Isabella still remembers how one moment changed her view on life. When she was a 7th grader at Lakeshore Middle School, an 11th grader from neighboring Homestead High School told her class about a new leadership program that teaches kids about peer pressure, communication skills, and living drug-free.
Isabella was captivated.
“I remember the presentation dealt a lot with decision making,” said Isabella. “I just fell in love with the idea of what they were doing in the community. It was obvious being a part of this group meant filling every corner of my small classroom with positivity and that was something I wanted to be a part of immediately.”
The United Way-funded Champions Mentor Program at Starting Point of Ozaukee supports hundreds of high school students from the Mequon-Thiensville, Grafton and Ozaukee School Districts. The students are trained to serve as local ambassadors and give presentations to elementary and middle school students in Ozaukee County about the importance of being drug-free.
“Research shows one of the best ways kids learn to avoid drugs and alcohol is when they hear it from older students,” said Shea Halula, Executive Director at Starting Point of Ozaukee.
One of the ways Isabella connects with the younger students is by teaching them about peer pressure.
“I want these kids to know when they get to high school they don’t have to follow the crowd,” said Isabella. “It’s okay to do their own thing, even it means they may have fewer friends or be eating lunch alone.”
“We know the pressure to do drugs and drink alcohol starts early on which is why United Way felt a strong sense of urgency to support programs that will help steer youth in a more positive direction,” said Bailey Murph, Health Portfolio Manager at United Way. “Our partnership with the Champions Mentoring program not only helps high school students like Isabella avoid drugs and alcohol but it allows them in turn to become those positive influences on younger kids who may be susceptible to these kinds of peer pressures.”
“We aren’t going to stop any of these drug issues in our community if we aren’t doing prevention,” said Halula. “Luckily continued support from United Way allows us to train students like Isabella to be those positive role models in our community who can help us continue to combat this rapidly growing epidemic.”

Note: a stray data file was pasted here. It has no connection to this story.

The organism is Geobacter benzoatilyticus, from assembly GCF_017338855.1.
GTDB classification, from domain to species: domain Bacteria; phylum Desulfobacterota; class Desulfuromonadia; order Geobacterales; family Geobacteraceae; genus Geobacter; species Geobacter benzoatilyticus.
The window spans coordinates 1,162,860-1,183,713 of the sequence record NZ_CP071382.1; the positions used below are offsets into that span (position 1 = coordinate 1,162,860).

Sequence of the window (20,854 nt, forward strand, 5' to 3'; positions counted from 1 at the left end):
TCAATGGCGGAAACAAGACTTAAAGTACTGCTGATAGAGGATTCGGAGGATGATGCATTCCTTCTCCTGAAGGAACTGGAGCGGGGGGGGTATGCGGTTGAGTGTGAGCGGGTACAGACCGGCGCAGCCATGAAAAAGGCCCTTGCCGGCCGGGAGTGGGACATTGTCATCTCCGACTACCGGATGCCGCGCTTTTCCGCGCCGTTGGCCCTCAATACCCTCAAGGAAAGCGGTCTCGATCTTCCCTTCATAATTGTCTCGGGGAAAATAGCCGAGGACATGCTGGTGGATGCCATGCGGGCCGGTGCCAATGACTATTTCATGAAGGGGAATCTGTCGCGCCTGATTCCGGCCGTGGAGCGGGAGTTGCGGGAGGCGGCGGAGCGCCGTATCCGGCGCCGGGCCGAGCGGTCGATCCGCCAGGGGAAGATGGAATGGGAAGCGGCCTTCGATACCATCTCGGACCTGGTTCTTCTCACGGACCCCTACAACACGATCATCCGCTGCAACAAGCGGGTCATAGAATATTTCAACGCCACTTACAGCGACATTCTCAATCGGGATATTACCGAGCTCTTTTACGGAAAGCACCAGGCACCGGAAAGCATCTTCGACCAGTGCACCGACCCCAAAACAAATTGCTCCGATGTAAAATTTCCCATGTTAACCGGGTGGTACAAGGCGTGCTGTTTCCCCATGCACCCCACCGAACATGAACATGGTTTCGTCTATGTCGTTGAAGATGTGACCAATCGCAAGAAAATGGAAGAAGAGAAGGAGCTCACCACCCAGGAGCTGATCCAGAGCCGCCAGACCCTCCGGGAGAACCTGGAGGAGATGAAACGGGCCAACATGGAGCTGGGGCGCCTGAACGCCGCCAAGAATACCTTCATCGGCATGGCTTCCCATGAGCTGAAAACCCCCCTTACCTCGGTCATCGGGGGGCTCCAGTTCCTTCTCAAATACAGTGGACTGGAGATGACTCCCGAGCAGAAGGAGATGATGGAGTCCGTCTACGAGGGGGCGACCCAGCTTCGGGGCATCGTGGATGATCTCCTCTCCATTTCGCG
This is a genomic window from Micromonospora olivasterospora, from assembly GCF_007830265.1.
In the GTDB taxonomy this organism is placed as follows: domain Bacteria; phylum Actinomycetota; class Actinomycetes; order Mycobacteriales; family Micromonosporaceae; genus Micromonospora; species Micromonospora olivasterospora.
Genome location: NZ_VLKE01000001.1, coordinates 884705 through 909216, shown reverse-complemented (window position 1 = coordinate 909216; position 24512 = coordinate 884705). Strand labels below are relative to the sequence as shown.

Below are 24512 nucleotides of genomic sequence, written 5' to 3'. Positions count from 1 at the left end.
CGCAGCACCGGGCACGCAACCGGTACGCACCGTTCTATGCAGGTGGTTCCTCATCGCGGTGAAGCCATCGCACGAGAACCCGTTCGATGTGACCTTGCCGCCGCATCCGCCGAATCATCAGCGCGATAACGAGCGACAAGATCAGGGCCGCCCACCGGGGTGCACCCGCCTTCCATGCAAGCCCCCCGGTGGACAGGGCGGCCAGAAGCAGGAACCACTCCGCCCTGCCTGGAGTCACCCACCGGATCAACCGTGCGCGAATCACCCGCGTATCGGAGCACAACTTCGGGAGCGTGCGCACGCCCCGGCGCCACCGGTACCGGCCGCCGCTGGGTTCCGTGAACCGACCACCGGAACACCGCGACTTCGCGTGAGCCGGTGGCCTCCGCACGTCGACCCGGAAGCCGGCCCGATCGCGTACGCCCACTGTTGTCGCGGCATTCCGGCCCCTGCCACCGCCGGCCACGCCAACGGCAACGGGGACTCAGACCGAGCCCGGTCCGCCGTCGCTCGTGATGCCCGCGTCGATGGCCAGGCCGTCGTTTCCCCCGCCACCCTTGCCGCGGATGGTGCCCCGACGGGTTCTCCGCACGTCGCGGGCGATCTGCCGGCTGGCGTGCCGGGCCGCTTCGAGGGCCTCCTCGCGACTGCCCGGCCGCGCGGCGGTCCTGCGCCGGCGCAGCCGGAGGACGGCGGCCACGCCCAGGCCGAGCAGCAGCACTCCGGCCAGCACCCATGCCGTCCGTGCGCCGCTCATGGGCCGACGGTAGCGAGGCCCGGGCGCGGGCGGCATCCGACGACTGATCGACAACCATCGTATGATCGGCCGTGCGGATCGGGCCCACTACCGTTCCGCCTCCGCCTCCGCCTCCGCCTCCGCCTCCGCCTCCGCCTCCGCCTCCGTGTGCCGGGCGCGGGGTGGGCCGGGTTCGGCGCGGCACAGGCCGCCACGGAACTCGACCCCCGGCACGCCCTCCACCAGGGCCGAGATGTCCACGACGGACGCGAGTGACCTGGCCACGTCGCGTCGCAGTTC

“I think a lot of kids I speak with don’t realize that there is more to your character than drugs,” she said. “I want to teach them how to recognize the beauty in the world outside of drugs and alcohol,” said Isabella.
That love for the environment has also inspired the now 16-year old to start her own student group called Onward. “It’s a group started with a friend that centers on using the environment as a way to promote a healthy drug-free and empowered lifestyle,” said Isabella.
In 2014-15, 87% of participants in a United Way youth development program stated that they knew how to have fun without using alcohol or drugs and they knew how to spend time with friends who did not use alcohol or drugs.
Isabella is grateful to the Champions Mentoring Program and United Way for helping inspire her and allow her to pay it forward by helping youth today make positive choices.
“Being a part of this program has been an incredible experience,” said Isabella. “Even if I’m able to help one student become a more confident teen who lives a drug- and alcohol-free life, it will all be worth it.”
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